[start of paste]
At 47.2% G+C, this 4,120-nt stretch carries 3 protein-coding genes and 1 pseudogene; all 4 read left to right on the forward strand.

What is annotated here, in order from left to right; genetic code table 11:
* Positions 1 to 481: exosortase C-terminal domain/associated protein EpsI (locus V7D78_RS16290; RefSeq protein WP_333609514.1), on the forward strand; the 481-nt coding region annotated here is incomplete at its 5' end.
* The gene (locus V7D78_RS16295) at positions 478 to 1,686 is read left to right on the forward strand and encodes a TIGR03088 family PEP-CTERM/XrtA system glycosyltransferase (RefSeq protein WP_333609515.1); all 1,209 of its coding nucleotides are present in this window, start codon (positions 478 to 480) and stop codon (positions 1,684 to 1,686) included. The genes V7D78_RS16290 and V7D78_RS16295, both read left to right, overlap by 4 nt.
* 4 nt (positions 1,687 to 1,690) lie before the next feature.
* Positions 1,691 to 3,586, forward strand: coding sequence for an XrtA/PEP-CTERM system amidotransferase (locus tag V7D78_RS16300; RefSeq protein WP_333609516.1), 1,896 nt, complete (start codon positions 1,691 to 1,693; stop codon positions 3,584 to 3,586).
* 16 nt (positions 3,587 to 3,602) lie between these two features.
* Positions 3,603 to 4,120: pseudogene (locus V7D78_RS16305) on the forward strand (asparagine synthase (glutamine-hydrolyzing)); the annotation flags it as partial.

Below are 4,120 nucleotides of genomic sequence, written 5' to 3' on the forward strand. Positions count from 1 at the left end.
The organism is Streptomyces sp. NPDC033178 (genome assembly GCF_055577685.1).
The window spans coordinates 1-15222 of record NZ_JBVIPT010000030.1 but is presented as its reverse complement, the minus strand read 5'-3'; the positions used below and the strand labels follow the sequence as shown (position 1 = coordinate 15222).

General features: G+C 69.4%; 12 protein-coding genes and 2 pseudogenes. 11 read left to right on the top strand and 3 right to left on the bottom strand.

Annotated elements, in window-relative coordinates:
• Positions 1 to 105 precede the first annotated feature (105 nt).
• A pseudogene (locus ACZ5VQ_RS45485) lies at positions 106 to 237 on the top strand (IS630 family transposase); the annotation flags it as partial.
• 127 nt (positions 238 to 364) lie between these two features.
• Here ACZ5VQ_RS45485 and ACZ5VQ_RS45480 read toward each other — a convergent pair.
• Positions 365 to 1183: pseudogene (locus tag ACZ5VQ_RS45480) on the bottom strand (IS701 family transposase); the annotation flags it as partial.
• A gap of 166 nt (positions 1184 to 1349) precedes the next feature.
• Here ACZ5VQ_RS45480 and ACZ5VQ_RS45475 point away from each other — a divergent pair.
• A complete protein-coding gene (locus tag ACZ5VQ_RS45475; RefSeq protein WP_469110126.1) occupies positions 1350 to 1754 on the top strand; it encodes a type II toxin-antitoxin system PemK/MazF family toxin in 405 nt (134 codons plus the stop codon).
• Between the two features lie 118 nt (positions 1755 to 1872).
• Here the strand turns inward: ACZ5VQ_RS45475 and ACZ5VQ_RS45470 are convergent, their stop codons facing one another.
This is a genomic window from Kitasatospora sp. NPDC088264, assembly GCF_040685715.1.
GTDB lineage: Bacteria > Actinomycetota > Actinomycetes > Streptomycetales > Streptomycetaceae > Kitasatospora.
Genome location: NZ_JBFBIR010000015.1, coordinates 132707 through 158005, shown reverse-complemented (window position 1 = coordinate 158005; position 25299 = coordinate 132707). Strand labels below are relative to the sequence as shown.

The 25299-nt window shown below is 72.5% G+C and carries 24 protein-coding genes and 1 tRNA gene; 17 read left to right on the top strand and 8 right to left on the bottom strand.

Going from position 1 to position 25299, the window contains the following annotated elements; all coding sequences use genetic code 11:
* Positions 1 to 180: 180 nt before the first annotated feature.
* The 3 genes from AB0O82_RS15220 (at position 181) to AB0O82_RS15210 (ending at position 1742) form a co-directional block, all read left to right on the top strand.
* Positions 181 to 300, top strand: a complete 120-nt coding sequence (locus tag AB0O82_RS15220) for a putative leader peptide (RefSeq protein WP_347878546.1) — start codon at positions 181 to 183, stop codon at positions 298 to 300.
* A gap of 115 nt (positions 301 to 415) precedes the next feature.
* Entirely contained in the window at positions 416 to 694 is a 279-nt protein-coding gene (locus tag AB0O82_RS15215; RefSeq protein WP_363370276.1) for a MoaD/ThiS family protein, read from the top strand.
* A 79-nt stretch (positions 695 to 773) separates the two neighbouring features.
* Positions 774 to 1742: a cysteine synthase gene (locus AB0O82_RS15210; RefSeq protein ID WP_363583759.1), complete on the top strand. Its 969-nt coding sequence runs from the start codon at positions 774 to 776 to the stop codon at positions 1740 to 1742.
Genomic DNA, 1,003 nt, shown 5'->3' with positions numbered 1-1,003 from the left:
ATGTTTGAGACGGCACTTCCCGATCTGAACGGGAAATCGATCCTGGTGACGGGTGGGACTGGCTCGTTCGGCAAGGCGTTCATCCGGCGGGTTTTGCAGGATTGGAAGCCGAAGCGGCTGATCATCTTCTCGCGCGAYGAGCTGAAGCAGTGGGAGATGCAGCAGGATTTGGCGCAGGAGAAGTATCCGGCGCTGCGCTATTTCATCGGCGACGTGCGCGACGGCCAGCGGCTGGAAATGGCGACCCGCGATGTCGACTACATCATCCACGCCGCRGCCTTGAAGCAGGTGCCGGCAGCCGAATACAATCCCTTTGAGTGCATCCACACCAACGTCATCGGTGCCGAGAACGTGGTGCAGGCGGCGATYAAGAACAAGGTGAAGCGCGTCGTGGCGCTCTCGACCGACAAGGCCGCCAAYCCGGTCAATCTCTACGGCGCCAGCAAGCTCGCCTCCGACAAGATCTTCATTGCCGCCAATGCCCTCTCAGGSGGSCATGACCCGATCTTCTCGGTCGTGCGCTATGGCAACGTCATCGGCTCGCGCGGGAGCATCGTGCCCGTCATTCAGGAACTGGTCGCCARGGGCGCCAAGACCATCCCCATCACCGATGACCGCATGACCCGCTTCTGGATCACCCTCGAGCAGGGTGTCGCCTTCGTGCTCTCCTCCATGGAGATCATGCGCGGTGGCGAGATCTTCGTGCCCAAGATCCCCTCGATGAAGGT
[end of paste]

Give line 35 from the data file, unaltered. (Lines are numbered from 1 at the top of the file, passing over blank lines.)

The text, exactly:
* Positions 774 to 1742: a cysteine synthase gene (locus AB0O82_RS15210; RefSeq protein ID WP_363583759.1), complete on the top strand. Its 969-nt coding sequence runs from the start codon at positions 774 to 776 to the stop codon at positions 1740 to 1742.